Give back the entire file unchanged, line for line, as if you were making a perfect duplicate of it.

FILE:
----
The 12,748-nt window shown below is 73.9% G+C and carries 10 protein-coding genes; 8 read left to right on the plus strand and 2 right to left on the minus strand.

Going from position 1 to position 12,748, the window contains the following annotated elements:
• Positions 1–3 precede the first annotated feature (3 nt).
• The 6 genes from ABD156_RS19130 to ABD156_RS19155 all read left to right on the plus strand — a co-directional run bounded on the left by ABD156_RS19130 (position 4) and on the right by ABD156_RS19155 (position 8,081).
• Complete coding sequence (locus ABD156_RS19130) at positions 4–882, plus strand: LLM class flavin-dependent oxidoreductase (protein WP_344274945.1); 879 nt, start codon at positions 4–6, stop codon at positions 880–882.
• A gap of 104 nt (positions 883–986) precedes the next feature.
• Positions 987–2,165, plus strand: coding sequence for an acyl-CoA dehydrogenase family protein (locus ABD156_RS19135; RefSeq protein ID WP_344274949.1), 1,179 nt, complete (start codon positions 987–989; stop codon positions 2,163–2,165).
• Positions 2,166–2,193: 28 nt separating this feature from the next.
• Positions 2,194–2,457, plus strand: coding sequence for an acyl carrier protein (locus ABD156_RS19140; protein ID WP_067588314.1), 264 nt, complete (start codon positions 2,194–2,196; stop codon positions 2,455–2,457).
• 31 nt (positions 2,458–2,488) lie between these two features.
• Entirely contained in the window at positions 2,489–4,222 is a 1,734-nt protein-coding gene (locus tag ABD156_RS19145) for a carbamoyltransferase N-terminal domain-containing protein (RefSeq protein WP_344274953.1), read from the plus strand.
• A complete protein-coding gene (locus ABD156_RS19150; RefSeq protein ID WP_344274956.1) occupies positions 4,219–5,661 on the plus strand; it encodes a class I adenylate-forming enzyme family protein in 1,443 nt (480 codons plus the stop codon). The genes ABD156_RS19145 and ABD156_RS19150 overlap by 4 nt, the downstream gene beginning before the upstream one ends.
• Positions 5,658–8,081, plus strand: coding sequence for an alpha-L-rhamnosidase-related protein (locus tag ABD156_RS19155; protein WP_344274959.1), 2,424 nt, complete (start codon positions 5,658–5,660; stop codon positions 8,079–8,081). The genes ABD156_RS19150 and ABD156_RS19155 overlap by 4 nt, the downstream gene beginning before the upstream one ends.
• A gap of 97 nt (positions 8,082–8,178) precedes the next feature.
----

The 12,748-nt window shown below is 73.9% G+C and carries 10 protein-coding genes; 8 read left to right on the plus strand and 2 right to left on the minus strand.

Going from position 1 to position 12,748, the window contains the following annotated elements:
• Positions 1–3 precede the first annotated feature (3 nt).
• The 6 genes from ABD156_RS19130 to ABD156_RS19155 all read left to right on the plus strand — a co-directional run bounded on the left by ABD156_RS19130 (position 4) and on the right by ABD156_RS19155 (position 8,081).
• Complete coding sequence (locus ABD156_RS19130) at positions 4–882, plus strand: LLM class flavin-dependent oxidoreductase (protein WP_344274945.1); 879 nt, start codon at positions 4–6, stop codon at positions 880–882.
• A gap of 104 nt (positions 883–986) precedes the next feature.
• Positions 987–2,165, plus strand: coding sequence for an acyl-CoA dehydrogenase family protein (locus ABD156_RS19135; RefSeq protein ID WP_344274949.1), 1,179 nt, complete (start codon positions 987–989; stop codon positions 2,163–2,165).
• Positions 2,166–2,193: 28 nt separating this feature from the next.
• Positions 2,194–2,457, plus strand: coding sequence for an acyl carrier protein (locus ABD156_RS19140; protein ID WP_067588314.1), 264 nt, complete (start codon positions 2,194–2,196; stop codon positions 2,455–2,457).
• 31 nt (positions 2,458–2,488) lie between these two features.
• Entirely contained in the window at positions 2,489–4,222 is a 1,734-nt protein-coding gene (locus tag ABD156_RS19145) for a carbamoyltransferase N-terminal domain-containing protein (RefSeq protein WP_344274953.1), read from the plus strand.
• A complete protein-coding gene (locus ABD156_RS19150; RefSeq protein ID WP_344274956.1) occupies positions 4,219–5,661 on the plus strand; it encodes a class I adenylate-forming enzyme family protein in 1,443 nt (480 codons plus the stop codon). The genes ABD156_RS19145 and ABD156_RS19150 overlap by 4 nt, the downstream gene beginning before the upstream one ends.
• Positions 5,658–8,081, plus strand: coding sequence for an alpha-L-rhamnosidase-related protein (locus tag ABD156_RS19155; protein WP_344274959.1), 2,424 nt, complete (start codon positions 5,658–5,660; stop codon positions 8,079–8,081). The genes ABD156_RS19150 and ABD156_RS19155 overlap by 4 nt, the downstream gene beginning before the upstream one ends.
• A gap of 97 nt (positions 8,082–8,178) precedes the next feature.